While it was the same story for a dominant Marquez, who claimed his fifth win in Aragon, Miller’s third-place finish was no such formality.
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After starting fourth, Miller quickly muscled his way to second. However, once Marquez bolted, Miller found himself the leader of a long train of riders.
Maverick Vinales and Dovizioso were Miller’s key challengers once Fabio Quartararo fell away, and before too long, Miller had dropped to fourth.
Dovizioso used his Ducati’s power to great effect to move up to second, and Vinales looked strong enough to cling on. However, heading into the final lap, the Yamaha rider had quickly fallen into Miller’s clutches.
It would take a bold move to do it, but Miller did it on the 23rd and final tour of the Aragon circuit, before the Aussie’s Pramac bike became the widest on the track until the chequered flag.
“I just tried to keep my pace,” Miller said before taking the podium.
“We did a lot of runs throughout the weekend, just working on that, and I sort of stuck to it.
“I switched map really early and tried to switch rear tyre, I didn’t want to get sucked into trying to chase Marc.”
Knowing full well that catching Marquez was out of the question, Miller was committed to claiming a trophy.
Dovizioso’s works Ducati was the bike on the move, but once Vinales hit a cliff, Miller knew he could add to his Austin and Brno podiums.
All he needed was a calm head, correct ambition and enough adhesion, and the ability to shut out the intimidation of Vinales’ earlier pass around the outside.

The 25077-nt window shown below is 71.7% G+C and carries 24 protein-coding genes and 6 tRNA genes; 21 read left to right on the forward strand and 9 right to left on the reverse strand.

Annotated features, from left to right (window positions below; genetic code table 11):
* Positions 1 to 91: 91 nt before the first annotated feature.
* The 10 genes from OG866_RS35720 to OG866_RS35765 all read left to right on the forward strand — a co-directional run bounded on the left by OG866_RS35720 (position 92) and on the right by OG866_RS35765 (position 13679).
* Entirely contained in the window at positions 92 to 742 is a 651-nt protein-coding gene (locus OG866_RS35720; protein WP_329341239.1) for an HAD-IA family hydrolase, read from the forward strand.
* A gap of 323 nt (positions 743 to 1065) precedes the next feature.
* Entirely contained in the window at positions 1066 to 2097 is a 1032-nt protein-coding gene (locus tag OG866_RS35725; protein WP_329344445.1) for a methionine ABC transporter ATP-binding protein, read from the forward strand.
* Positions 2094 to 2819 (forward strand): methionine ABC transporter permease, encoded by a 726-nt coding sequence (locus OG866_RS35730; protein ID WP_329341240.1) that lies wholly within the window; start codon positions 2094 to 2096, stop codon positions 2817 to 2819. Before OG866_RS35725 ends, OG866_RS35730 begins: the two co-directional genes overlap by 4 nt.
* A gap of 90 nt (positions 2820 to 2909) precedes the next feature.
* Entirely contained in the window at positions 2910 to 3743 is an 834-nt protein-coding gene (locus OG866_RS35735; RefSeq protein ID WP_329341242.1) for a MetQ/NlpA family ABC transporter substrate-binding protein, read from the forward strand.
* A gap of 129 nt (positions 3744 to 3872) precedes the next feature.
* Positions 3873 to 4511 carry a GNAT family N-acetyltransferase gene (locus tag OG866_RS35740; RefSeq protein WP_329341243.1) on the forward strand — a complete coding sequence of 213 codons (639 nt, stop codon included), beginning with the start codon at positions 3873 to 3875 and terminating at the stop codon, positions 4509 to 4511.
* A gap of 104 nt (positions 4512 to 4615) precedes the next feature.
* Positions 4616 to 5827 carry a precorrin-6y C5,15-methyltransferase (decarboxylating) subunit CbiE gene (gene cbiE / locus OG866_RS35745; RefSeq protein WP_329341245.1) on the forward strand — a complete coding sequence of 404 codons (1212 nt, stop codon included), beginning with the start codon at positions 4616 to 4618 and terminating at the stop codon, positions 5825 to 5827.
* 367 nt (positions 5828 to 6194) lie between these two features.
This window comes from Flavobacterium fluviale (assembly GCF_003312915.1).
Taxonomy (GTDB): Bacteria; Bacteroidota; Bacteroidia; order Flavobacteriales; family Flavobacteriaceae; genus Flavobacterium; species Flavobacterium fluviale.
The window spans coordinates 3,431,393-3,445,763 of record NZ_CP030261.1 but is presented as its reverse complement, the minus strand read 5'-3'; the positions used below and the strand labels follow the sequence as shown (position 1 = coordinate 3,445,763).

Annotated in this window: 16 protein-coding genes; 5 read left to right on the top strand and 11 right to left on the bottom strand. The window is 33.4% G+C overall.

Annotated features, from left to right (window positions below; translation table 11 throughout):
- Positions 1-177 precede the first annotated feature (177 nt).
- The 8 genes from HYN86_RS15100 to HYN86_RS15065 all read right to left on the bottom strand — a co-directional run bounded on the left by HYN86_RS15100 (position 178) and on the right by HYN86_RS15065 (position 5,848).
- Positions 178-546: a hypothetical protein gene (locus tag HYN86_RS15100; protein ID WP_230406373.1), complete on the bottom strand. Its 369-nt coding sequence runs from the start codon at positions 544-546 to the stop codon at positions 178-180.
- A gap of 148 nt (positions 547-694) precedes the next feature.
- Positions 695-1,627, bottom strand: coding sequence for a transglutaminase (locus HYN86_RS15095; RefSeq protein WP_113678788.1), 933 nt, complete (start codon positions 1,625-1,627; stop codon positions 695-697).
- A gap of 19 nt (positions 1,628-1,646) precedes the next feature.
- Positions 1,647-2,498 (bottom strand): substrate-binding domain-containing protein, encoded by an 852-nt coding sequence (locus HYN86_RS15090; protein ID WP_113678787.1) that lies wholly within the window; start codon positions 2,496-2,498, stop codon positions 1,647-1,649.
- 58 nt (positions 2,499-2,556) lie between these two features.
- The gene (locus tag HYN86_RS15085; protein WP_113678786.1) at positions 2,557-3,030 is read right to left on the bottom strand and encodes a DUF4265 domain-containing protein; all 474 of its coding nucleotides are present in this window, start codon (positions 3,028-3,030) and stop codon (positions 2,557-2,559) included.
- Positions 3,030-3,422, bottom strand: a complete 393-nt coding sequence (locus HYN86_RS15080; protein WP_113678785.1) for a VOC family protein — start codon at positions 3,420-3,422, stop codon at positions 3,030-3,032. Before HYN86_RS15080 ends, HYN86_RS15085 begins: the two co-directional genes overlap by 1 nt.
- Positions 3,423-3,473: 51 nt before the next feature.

“I rode my own pace, Mav came past but I think he was trying to chase down Marc,” said Miller, who moves into seventh in the standings.
“Towards the end he just started struggling in the long corners.
“I kept my cool and was able to bring home a podium.”
However, Marc Marquez’s rivals are running out of that too.
Marquez’s dominant performance on home soil in Aragon all but helped the reigning world champion to a sixth premier class crown, with the Repsol Honda rider checking out to victory from pole by 4.836s.
Marquez’s championship lead extended to 98 points with five races remaining, but Andrea Dovizioso’s clinical charge to second proved the fight is still there.
However, the hope is all but gone, with Marquez barely working a sweat to take a crushing victory, while Jack Miller battled to a well-earned third podium of 2019.
Marquez won the start and checked out immediately from Fabio Quartararo, and in the blink of an eye, had built a one second lead after the first lap.
Miller passed Quartararo for second, with Maverick Vinales quickly all over the Frenchman for third.
As Marquez extended his lead by the sector, Miller held firm, but Vinales couldn’t find a way past Quartararo despite keeping the rookie under maximum pressure.
All the while, Dovizioso was moving through the field with the Ducati enjoying the long back straight.
Early drama saw Alex Rins cop a long-lap penalty after he wiped out Franco Morbidelli with a late move down the inside at T12. Rins would finish ninth.
Once Vinales cleared Quartararo, it was a question of the Yamaha rider catching Miller. The Australian’s Ducati had the legs, but Vinales was clearly the quicker of the three. A train began to form behind them, with Dovizioso, Aleix Espargaro, Cal Crutchlow and Valentino Rossi all within distance.
Vinales needed to be brave, and executed a spectacular move on the Aussie. However, the place was never assured with a hungry pack behind, and with Dovizioso passing Quartararo, every corner was crucial in the fight to be best of the rest.
Dovizioso’s charge saw the Italian pick off Miller for P3, before Vinales was eaten alive on the back straight.
Suddenly, Vinales was battling to hold on to his podium, and a gutsy Miller pounced at the beginning of the final lap at Turn 1 to snatch the final spot on the podium.
At the front, the story was the same as the three years prior, Marquez waltzing to an eighth win of the season.
“I was convinced about my strategy, I go out from the box and I felt a good feeling,” Marquez said.
“I pushed in the beginning, took this gap of four-five seconds, didn’t push more. I saw that in one part of the race Vinales was fast, I pushed two-three laps. The distance was stable.
“Happy for this victory. Looks easy, but in the end we’re working very hard. We crashed on Friday, so we are pushing. Dovizioso never gives up.”